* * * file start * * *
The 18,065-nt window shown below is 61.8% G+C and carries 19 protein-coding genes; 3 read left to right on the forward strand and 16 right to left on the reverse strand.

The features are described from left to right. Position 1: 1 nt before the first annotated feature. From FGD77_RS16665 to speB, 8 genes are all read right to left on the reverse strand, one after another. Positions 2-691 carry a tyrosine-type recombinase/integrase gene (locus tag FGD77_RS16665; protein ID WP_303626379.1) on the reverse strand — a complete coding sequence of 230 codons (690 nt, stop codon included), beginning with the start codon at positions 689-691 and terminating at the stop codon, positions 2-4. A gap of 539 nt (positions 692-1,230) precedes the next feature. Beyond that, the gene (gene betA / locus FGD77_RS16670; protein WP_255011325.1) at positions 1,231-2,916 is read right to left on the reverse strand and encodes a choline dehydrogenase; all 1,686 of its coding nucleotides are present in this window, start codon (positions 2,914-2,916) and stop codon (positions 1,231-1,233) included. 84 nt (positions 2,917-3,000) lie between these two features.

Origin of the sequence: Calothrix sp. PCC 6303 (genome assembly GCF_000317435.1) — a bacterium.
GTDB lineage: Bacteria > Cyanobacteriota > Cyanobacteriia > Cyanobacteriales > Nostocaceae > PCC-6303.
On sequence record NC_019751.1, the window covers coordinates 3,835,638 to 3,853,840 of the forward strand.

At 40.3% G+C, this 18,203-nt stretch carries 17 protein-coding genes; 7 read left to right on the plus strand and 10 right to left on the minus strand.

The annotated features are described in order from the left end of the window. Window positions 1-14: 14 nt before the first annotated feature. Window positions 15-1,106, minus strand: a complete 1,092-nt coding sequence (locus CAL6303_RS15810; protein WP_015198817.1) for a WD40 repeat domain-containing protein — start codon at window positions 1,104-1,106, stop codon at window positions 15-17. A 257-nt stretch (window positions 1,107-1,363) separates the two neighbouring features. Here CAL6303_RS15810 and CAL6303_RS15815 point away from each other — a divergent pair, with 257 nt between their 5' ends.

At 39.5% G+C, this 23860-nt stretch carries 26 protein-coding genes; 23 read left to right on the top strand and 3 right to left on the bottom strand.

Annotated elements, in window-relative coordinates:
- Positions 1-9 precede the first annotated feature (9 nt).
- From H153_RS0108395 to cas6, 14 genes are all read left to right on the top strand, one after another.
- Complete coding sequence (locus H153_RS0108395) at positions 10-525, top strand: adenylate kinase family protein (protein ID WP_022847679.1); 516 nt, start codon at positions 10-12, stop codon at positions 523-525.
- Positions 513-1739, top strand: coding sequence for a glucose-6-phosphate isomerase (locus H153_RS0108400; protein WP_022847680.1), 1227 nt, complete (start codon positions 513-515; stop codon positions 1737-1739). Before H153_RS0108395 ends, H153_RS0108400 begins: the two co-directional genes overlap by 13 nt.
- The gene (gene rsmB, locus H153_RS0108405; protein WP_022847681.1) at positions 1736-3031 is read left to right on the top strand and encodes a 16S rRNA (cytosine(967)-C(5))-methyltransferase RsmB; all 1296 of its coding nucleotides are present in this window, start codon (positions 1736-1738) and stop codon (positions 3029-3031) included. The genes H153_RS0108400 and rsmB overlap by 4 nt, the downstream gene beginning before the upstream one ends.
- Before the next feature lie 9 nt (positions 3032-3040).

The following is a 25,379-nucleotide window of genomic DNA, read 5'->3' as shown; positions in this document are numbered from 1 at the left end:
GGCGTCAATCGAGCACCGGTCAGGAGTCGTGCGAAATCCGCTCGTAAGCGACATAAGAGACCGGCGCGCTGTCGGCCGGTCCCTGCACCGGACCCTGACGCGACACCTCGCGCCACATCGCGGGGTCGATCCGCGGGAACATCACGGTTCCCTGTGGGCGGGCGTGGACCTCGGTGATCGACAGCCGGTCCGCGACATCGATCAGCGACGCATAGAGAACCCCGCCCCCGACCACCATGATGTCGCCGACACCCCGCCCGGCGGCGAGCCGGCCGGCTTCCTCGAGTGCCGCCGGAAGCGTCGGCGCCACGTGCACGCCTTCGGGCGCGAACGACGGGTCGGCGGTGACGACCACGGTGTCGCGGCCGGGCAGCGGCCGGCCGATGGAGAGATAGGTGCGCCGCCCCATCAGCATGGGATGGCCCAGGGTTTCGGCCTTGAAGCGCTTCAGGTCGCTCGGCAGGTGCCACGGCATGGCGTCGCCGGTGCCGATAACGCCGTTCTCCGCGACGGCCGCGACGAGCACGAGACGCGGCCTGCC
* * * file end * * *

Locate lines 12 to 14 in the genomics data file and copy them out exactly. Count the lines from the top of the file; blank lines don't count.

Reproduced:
- Complete coding sequence (locus H153_RS0108395) at positions 10-525, top strand: adenylate kinase family protein (protein ID WP_022847679.1); 516 nt, start codon at positions 10-12, stop codon at positions 523-525.
- Positions 513-1739, top strand: coding sequence for a glucose-6-phosphate isomerase (locus H153_RS0108400; protein WP_022847680.1), 1227 nt, complete (start codon positions 513-515; stop codon positions 1737-1739). Before H153_RS0108395 ends, H153_RS0108400 begins: the two co-directional genes overlap by 13 nt.
- The gene (gene rsmB, locus H153_RS0108405; protein WP_022847681.1) at positions 1736-3031 is read left to right on the top strand and encodes a 16S rRNA (cytosine(967)-C(5))-methyltransferase RsmB; all 1296 of its coding nucleotides are present in this window, start codon (positions 1736-1738) and stop codon (positions 3029-3031) included. The genes H153_RS0108400 and rsmB overlap by 4 nt, the downstream gene beginning before the upstream one ends.